Assumption Church is significant for its perpendicular Gothic-revival design. Designed in 1834, by architect Robert Thomas Elliot, construction began in 1842. The church is constructed of a distinctly French style brick (long and narrow), from local brown clay, which was made on-site. The northwest (front) façade has a central tower flanked by two side bays. The tower bay contains the main entrance, wooden double doors with pointed-arch windows, and a pointed-arch window with an oculi above a pair of lancet windows. Four copper finials surround the base of the copper spire. The two, symmetrical, side bays contain wooden double doors with pointed arched windows and a pointed arched window above. The side walls are divided into six bays with lancet windows defined by, octagonal, supporting buttresses. A pierced balustrade above the eaves, between the copper buttress finials, contains smaller metal finials. All the copper finials are topped with a fleur-de-lis and ornamented with crockets. The southeast end of the church terminates in a five-sided apse, with stained glass windows and wood-foil tracery. In 1874, Fr. O'Connor had the sacristy and tower built, which were a part of the original plans, and in 1893 Fr. Semande installed a new bell. The red brick sacristy and Rosary Chapel were constructed in 1907, and rebuilt in 1998. Significant interior elements include; the central nave with side isles, wooden pews, and decorative vaulting. Interior additions include; the apsidal chancel built in 1870; stained glass windows installed in 1882; stone altar added in 1887 and; the decorative tile and communion rail of Italian marble which were added in 1925.
Source: OHT Easement Files
Character defining elements that contribute to the heritage value of Assumption Church include its:
- Baroque pulpit of carved wood with spiral stair by Frérot.
- perpendicular massing related to its Gothic Revival design
- brown brick construction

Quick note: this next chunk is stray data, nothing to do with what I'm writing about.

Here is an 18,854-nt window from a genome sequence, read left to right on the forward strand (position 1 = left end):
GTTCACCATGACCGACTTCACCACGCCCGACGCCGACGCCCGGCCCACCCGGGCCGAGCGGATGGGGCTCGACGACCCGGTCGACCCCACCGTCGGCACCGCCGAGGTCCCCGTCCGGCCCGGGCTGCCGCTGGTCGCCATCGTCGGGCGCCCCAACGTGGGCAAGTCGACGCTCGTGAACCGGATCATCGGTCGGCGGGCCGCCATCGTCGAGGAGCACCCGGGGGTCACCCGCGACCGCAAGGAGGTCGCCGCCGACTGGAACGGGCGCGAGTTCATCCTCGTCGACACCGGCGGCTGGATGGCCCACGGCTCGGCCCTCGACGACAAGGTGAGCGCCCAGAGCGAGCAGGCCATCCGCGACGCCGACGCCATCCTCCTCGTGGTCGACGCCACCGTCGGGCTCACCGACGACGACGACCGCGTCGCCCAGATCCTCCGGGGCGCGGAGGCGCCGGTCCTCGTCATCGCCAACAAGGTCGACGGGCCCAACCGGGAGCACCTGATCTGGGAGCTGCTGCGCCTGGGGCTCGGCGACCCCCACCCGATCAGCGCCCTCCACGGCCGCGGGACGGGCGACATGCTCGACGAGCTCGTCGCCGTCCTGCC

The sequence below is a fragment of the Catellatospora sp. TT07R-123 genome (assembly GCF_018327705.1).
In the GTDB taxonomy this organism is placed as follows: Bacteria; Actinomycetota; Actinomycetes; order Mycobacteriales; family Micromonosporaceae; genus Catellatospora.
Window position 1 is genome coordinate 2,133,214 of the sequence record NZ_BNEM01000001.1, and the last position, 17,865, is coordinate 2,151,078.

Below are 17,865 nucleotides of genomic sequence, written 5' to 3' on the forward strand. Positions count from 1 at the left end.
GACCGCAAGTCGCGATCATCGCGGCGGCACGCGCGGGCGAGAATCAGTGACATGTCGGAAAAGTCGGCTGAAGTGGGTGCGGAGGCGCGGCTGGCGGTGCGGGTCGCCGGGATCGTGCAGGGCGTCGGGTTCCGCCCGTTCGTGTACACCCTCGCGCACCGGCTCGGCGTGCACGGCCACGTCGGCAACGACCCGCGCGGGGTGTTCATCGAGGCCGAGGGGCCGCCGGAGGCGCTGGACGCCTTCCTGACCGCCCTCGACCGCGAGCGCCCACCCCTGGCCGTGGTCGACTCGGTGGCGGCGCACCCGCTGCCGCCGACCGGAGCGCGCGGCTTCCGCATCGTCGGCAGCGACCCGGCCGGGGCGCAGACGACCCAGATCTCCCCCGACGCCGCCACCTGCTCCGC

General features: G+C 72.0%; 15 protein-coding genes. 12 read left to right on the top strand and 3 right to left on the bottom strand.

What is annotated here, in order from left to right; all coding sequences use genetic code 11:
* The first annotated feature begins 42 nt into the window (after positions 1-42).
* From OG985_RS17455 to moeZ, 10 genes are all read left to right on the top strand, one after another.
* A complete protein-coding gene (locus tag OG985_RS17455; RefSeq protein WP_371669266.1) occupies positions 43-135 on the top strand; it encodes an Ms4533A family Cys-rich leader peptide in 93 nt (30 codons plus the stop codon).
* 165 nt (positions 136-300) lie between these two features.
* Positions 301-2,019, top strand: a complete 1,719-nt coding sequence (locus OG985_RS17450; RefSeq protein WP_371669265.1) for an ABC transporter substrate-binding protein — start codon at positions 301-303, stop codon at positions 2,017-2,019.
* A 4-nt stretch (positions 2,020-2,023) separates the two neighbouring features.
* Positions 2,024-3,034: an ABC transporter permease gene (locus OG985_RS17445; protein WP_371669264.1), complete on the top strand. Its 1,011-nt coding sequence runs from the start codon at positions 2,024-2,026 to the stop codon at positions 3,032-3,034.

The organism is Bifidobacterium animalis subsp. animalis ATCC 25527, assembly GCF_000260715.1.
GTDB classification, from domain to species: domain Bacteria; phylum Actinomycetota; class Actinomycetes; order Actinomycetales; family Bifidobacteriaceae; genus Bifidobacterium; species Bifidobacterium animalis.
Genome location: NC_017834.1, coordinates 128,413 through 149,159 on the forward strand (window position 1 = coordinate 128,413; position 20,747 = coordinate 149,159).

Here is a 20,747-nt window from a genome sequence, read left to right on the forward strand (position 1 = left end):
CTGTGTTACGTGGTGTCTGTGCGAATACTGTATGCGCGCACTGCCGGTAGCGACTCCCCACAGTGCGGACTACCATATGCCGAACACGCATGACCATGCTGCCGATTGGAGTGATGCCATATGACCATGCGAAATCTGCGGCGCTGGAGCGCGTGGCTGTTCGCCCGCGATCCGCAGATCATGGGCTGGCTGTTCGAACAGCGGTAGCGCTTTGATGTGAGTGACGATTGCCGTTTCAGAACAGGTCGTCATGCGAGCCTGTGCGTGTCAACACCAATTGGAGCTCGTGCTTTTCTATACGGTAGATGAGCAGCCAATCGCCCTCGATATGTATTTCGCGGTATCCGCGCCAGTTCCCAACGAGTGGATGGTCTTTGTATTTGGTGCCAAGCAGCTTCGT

- northwest (front) three bay symmetrical façade
- central tower with copper clad spire
- four copper finials that surround the base of the spire
- cross which tops the spire
- wooden double entrance doors with pointed arched windows
- pair of lancet windows above the main entrance
- pointed arched Gothic window with an inset bulls eye window and the pointed arched windows above the side bay entrance doors
- six-bay side walls with large lancet windows
- buttress and copper finials flanking the centre tower at opposite ends of the northwest façade
- pierced metal balustrade above the eaves between the copper buttress finials that also contains smaller finials
- fleur-de-lis on top of each copper finial and crocket ornamentation
- five-sided apse on southeast façade and the five stained glass windows with foil tracery on the apse
- buttress and copper finials framing the southeast façade
- bell, installed in 1893
- 1907 Rosary Chapel in red brick with pointed arched windows
- 1907 sacristy adjoining the church and chapel in red brick.
- central nave with side isles
- choir gallery at the north entrance above the central nave
- decorative vaulting
- 1787 pulpit with spiral stairs
- apsidal chancel added in 1874
- stained glass windows added in 1882
- stone altar added in 1887
- communion rail in carved Italian marble added in 1925
- tile with white field with fleur-de-lis in blue, alternating with a cross added to the sanctuary in 1925
- siting on a location in the historic community of Sandwich, now part of the City of Windsor
- view shed overlooking the Detroit River
- view shed of Ste- Anne's de Détroit across the Detroit River
- proximity to the University of Windsor
- proximity to historic Huron Church Road
- proximity to Assumption Park, the former mission site
- metal fence surrounding the property
- open space around the building and mature trees to the west and north of the church